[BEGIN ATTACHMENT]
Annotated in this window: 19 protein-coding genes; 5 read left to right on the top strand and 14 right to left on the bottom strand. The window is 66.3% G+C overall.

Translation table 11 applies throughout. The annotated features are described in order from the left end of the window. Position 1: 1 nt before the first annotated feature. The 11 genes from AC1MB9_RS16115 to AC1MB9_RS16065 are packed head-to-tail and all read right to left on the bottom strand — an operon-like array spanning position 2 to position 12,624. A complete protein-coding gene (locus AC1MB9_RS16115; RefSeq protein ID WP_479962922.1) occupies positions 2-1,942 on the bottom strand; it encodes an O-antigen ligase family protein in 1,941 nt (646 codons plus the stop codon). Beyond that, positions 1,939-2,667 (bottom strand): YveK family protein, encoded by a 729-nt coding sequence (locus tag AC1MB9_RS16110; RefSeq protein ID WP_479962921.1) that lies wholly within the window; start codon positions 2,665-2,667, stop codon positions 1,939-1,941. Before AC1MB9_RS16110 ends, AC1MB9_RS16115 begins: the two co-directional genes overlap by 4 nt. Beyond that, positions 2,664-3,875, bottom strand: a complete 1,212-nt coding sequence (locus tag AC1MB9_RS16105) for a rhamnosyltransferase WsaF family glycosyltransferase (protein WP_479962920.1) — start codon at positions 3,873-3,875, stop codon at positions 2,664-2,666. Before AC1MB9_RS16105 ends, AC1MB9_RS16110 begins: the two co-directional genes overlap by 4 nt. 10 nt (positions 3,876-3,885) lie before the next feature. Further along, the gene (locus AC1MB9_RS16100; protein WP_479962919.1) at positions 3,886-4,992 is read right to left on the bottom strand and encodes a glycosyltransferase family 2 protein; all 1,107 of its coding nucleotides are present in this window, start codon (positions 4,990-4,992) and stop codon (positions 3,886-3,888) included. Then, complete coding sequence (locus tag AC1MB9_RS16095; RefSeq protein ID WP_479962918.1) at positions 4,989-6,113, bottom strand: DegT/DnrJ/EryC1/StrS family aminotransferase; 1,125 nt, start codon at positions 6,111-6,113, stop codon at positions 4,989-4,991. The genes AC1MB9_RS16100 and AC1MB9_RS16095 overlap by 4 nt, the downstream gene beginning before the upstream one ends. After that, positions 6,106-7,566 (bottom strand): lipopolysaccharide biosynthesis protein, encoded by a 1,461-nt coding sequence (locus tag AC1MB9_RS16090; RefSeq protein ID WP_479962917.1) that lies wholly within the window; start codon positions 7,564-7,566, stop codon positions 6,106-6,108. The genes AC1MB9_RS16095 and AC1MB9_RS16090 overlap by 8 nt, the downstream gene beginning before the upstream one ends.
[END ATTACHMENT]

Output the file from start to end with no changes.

Annotated in this window: 19 protein-coding genes; 5 read left to right on the top strand and 14 right to left on the bottom strand. The window is 66.3% G+C overall.

Translation table 11 applies throughout. The annotated features are described in order from the left end of the window. Position 1: 1 nt before the first annotated feature. The 11 genes from AC1MB9_RS16115 to AC1MB9_RS16065 are packed head-to-tail and all read right to left on the bottom strand — an operon-like array spanning position 2 to position 12,624. A complete protein-coding gene (locus AC1MB9_RS16115; RefSeq protein ID WP_479962922.1) occupies positions 2-1,942 on the bottom strand; it encodes an O-antigen ligase family protein in 1,941 nt (646 codons plus the stop codon). Beyond that, positions 1,939-2,667 (bottom strand): YveK family protein, encoded by a 729-nt coding sequence (locus tag AC1MB9_RS16110; RefSeq protein ID WP_479962921.1) that lies wholly within the window; start codon positions 2,665-2,667, stop codon positions 1,939-1,941. Before AC1MB9_RS16110 ends, AC1MB9_RS16115 begins: the two co-directional genes overlap by 4 nt. Beyond that, positions 2,664-3,875, bottom strand: a complete 1,212-nt coding sequence (locus tag AC1MB9_RS16105) for a rhamnosyltransferase WsaF family glycosyltransferase (protein WP_479962920.1) — start codon at positions 3,873-3,875, stop codon at positions 2,664-2,666. Before AC1MB9_RS16105 ends, AC1MB9_RS16110 begins: the two co-directional genes overlap by 4 nt. 10 nt (positions 3,876-3,885) lie before the next feature. Further along, the gene (locus AC1MB9_RS16100; protein WP_479962919.1) at positions 3,886-4,992 is read right to left on the bottom strand and encodes a glycosyltransferase family 2 protein; all 1,107 of its coding nucleotides are present in this window, start codon (positions 4,990-4,992) and stop codon (positions 3,886-3,888) included. Then, complete coding sequence (locus tag AC1MB9_RS16095; RefSeq protein ID WP_479962918.1) at positions 4,989-6,113, bottom strand: DegT/DnrJ/EryC1/StrS family aminotransferase; 1,125 nt, start codon at positions 6,111-6,113, stop codon at positions 4,989-4,991. The genes AC1MB9_RS16100 and AC1MB9_RS16095 overlap by 4 nt, the downstream gene beginning before the upstream one ends. After that, positions 6,106-7,566 (bottom strand): lipopolysaccharide biosynthesis protein, encoded by a 1,461-nt coding sequence (locus tag AC1MB9_RS16090; RefSeq protein ID WP_479962917.1) that lies wholly within the window; start codon positions 7,564-7,566, stop codon positions 6,106-6,108. The genes AC1MB9_RS16095 and AC1MB9_RS16090 overlap by 8 nt, the downstream gene beginning before the upstream one ends.